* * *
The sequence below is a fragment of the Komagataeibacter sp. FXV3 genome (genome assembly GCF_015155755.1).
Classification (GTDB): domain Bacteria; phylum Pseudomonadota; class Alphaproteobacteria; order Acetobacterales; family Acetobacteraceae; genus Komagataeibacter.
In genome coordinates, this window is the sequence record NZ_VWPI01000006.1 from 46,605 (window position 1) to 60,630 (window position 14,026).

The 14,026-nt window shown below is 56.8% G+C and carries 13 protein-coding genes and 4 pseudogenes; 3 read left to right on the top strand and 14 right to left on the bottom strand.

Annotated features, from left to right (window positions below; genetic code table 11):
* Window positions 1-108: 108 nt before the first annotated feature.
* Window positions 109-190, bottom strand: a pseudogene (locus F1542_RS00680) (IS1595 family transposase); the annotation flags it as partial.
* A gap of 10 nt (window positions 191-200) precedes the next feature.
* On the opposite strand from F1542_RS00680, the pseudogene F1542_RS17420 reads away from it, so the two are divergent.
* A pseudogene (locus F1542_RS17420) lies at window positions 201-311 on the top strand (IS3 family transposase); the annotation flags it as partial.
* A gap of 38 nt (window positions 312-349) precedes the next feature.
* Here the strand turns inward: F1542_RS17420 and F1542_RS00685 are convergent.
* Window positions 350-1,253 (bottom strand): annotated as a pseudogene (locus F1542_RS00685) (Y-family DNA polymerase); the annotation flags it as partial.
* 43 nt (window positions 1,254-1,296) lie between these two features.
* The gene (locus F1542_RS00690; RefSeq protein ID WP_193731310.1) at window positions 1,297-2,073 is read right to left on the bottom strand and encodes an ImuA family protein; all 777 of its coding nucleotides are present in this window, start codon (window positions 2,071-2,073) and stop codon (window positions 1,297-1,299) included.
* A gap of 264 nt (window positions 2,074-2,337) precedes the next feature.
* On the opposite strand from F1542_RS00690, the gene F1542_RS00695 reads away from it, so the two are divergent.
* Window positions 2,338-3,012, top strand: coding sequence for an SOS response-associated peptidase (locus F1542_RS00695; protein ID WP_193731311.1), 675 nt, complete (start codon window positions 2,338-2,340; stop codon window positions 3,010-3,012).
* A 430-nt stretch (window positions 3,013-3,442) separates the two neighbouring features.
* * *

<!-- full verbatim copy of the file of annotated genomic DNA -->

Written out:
The sequence below is a fragment of the Komagataeibacter sp. FXV3 genome (genome assembly GCF_015155755.1).
Classification (GTDB): domain Bacteria; phylum Pseudomonadota; class Alphaproteobacteria; order Acetobacterales; family Acetobacteraceae; genus Komagataeibacter.
In genome coordinates, this window is the sequence record NZ_VWPI01000006.1 from 46,605 (window position 1) to 60,630 (window position 14,026).

The 14,026-nt window shown below is 56.8% G+C and carries 13 protein-coding genes and 4 pseudogenes; 3 read left to right on the top strand and 14 right to left on the bottom strand.

Annotated features, from left to right (window positions below; genetic code table 11):
* Window positions 1-108: 108 nt before the first annotated feature.
* Window positions 109-190, bottom strand: a pseudogene (locus F1542_RS00680) (IS1595 family transposase); the annotation flags it as partial.
* A gap of 10 nt (window positions 191-200) precedes the next feature.
* On the opposite strand from F1542_RS00680, the pseudogene F1542_RS17420 reads away from it, so the two are divergent.
* A pseudogene (locus F1542_RS17420) lies at window positions 201-311 on the top strand (IS3 family transposase); the annotation flags it as partial.
* A gap of 38 nt (window positions 312-349) precedes the next feature.
* Here the strand turns inward: F1542_RS17420 and F1542_RS00685 are convergent.
* Window positions 350-1,253 (bottom strand): annotated as a pseudogene (locus F1542_RS00685) (Y-family DNA polymerase); the annotation flags it as partial.
* 43 nt (window positions 1,254-1,296) lie between these two features.
* The gene (locus F1542_RS00690; RefSeq protein ID WP_193731310.1) at window positions 1,297-2,073 is read right to left on the bottom strand and encodes an ImuA family protein; all 777 of its coding nucleotides are present in this window, start codon (window positions 2,071-2,073) and stop codon (window positions 1,297-1,299) included.
* A gap of 264 nt (window positions 2,074-2,337) precedes the next feature.
* On the opposite strand from F1542_RS00690, the gene F1542_RS00695 reads away from it, so the two are divergent.
* Window positions 2,338-3,012, top strand: coding sequence for an SOS response-associated peptidase (locus F1542_RS00695; protein ID WP_193731311.1), 675 nt, complete (start codon window positions 2,338-2,340; stop codon window positions 3,010-3,012).
* A 430-nt stretch (window positions 3,013-3,442) separates the two neighbouring features.